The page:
Stuart Salutes Country Music's Lengthy Past

This appeared in the Pasadena Star-News- April 11, 2009

Every music genre has its bad boys and in country, Marty Stuart had the reputation for being one of the worst. Tired of being arrested and consistently self-sabotaging any of the good things he was a part of, Stuart is now walking the straight and narrow.

"I knew I had a problem to hit squarely and deal with and I finally got the courage to do that," Stuart said. "It put me into the arena of my destiny, I can go get it now."

Part of Stuart's future includes reflecting on his past via selections from his massive collection of country music memorabilia that have been worked into the exhibit, Sparkle and Twang: Marty Stuart's American Musical Odyssey.

It has been on display at the Tennessee State Museum, the Statehouse Museum in Arkansas and the Rock and Roll Hall of Fame in Cleveland and is now coming to the Autry National Center of the American West in Los Angeles.

The show features costumes, lyrics, letters, instruments and photographs of icons such as Patsy Cline, Hank Williams, Porter Wagoner, Dolly Parton, Elvis Presley and Bob Dylan. There is also a dressing room, an interactive stage, listening stations, videos and more. One section is devoted to Johnny Cash and another showcases country music pioneers and their gifts of musical legacy.

"I'm really honored to bring this portion of my collection back to California," said Stuart, who is also a patron of the Autry. "So much of this collection emanates from California."

Stuart grew up in Mississippi and started his first band at age 9 and by ninth grade, he was working with Lester Flatt at the Grand Ole Opry in Nashville. He stayed with Flatt until his band broke up in 1978.

Stuart was a part of Johnny Cash's backing band from 1980-1985, when he left to pursue a solo career. He has worked with many of the artists in the industry and is a former president of the Country Music Foundation.

Today, Stuart is a born-again Christian, married to country singer Connie Smith and living in Hendersonville, Tennessee. The couple often put time aside to write together as well as separately.

"(Recently) we booked time for ourselves to just do nothing except be around the house and write and the result was four wonderful songs," Stuart said. "It's like a gift from heaven when songs come down."

He stays true to his roots by inking traditional tunes, but isn't afraid to step things up with a contemporary twist when it feels right.

"I think you have to be true to the song," he said. "Songs come and it's like a painting or a kid even, everybody is different, everything is different and when a song comes that I know is specifically a traditional country song, it's wrong to try to drape it in some kind of rock and roll fantasy."

The exhibit, Sparkle and Twang, also shows the reverence that Stuart has for the history of his genre. In the early `80s, country music artists were selling off their traditionally flamboyant attire and changing their image in hopes of capturing a younger demographic pop audience.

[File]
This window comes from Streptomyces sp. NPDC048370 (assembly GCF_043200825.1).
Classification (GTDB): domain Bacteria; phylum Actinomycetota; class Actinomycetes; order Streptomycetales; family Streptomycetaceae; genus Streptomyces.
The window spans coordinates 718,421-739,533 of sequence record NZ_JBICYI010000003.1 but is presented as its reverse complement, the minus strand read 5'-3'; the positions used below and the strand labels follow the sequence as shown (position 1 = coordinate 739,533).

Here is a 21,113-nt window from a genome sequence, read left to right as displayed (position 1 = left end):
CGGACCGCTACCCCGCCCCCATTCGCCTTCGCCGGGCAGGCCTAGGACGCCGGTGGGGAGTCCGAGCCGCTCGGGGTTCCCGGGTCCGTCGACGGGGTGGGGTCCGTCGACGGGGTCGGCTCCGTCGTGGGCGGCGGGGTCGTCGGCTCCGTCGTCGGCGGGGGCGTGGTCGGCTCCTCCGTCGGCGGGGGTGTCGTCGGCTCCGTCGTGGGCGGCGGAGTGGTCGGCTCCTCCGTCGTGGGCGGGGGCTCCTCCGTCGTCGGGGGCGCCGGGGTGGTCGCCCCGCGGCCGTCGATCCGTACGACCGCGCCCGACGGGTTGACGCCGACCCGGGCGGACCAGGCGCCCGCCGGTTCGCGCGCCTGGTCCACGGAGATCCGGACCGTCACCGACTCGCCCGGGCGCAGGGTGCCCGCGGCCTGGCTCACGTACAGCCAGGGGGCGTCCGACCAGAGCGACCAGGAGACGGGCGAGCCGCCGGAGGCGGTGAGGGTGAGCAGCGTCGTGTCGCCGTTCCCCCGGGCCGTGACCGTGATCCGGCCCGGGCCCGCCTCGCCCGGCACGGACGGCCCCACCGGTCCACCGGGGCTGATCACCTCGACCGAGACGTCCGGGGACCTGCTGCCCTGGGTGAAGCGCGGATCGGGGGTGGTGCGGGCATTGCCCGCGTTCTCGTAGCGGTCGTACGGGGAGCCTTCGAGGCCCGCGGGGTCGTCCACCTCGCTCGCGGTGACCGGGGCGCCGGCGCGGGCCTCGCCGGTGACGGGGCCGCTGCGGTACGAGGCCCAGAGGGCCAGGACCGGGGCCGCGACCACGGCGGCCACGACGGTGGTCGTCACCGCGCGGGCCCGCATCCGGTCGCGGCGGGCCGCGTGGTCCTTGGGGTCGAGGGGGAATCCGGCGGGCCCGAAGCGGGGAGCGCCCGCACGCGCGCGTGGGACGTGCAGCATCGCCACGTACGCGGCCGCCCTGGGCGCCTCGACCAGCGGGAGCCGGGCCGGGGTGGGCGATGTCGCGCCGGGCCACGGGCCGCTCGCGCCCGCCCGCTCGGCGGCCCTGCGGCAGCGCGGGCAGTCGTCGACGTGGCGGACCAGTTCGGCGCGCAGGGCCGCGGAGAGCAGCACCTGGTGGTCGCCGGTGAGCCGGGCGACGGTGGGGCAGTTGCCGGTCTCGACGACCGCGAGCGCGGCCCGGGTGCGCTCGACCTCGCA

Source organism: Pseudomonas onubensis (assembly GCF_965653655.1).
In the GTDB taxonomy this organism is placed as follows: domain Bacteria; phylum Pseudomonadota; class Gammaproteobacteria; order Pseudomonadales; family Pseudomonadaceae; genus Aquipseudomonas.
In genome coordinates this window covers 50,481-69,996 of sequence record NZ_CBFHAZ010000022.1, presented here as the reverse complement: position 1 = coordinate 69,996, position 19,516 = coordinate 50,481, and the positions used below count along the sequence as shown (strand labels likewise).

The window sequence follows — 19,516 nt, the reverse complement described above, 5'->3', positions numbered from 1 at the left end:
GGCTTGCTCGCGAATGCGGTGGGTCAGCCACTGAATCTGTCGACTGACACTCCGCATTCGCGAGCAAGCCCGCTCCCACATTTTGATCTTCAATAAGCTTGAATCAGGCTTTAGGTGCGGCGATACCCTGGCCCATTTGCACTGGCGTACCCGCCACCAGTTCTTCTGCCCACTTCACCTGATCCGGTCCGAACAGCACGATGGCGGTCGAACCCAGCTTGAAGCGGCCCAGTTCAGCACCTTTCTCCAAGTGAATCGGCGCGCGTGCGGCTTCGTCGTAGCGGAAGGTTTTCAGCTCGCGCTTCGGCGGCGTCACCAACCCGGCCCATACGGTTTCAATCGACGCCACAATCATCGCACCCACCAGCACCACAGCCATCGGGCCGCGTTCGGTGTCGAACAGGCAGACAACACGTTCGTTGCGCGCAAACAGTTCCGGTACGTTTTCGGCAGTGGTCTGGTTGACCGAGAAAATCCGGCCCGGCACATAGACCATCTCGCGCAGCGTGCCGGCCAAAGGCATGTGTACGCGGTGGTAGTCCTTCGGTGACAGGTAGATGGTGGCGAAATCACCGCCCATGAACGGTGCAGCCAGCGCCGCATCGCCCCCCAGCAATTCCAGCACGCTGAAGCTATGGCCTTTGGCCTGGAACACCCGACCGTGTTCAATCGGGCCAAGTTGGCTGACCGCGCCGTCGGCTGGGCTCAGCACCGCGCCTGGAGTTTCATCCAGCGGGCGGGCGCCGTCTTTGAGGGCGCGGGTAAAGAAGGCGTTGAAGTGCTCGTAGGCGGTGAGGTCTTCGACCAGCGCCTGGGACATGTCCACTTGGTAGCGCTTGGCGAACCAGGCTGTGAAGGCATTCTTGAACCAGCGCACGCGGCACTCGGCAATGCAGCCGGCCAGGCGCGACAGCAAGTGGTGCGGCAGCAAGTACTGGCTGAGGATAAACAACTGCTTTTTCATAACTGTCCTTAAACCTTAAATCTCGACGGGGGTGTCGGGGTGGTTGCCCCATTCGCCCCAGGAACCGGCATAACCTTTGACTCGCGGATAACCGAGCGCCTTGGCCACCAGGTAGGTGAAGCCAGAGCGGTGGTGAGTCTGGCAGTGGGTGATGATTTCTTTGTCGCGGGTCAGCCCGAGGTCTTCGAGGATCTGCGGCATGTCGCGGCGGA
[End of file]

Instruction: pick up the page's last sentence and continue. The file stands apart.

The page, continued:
"These people in traditional country music and their belongings, those are the people that raised me and those are the sights and the sounds that affected me and I didn't want to see it get thrown away," Stuart said.

"It just seemed a sin to me that all these wonderful things were being thrown away just for the sake of a bigger audience. I thought the entire story of country music should move forward, so I became a missionary going out to collect all I could."

Stuart now has more than 20,000 artifacts in his collection which he keeps in warehouses around Nashville. He hopes to eventually find permanent homes for the items in museums around the world. For now, you can see "a corner" of his memorabilia in Sparkle and Twang.

"They're all hand-picked treasures," he said. "There's some powerful pieces in this exhibit whether it's the original hand-written lyrics of Hank Williams' `Your Cheating Heart' or Johnny Cash's first black suit, the boots Patsy Cline was wearing when she lost her life, it's a profound exhibit, a lot of history."

Stuart is gearing up for his next tour and has six albums ready to take into the studio. Three of them are Connie Smith's, and the rest are country, gospel and instrumental. He is continuing production on his television show, The Marty Stuart Show, which airs Saturday evenings on the RFD Network.

Stuart is also completing work on two books, one, called Badlands, is his photographic journey through the Pine Ridge, South Dakota badlands. His previous work, Country Music: The Masters, features photos he took of the various people he has crossed passed with in the industry. Some of his photos are on display in the exhibit and the book will be available for purchase in the museum's gift shop.

"If you've never been to the Autry, it is a must-see and this exhibit just carries on the must-see," Stuart said. "It's an added attraction, but just the Autry itself is a wonderful place."

By Michelle Mills

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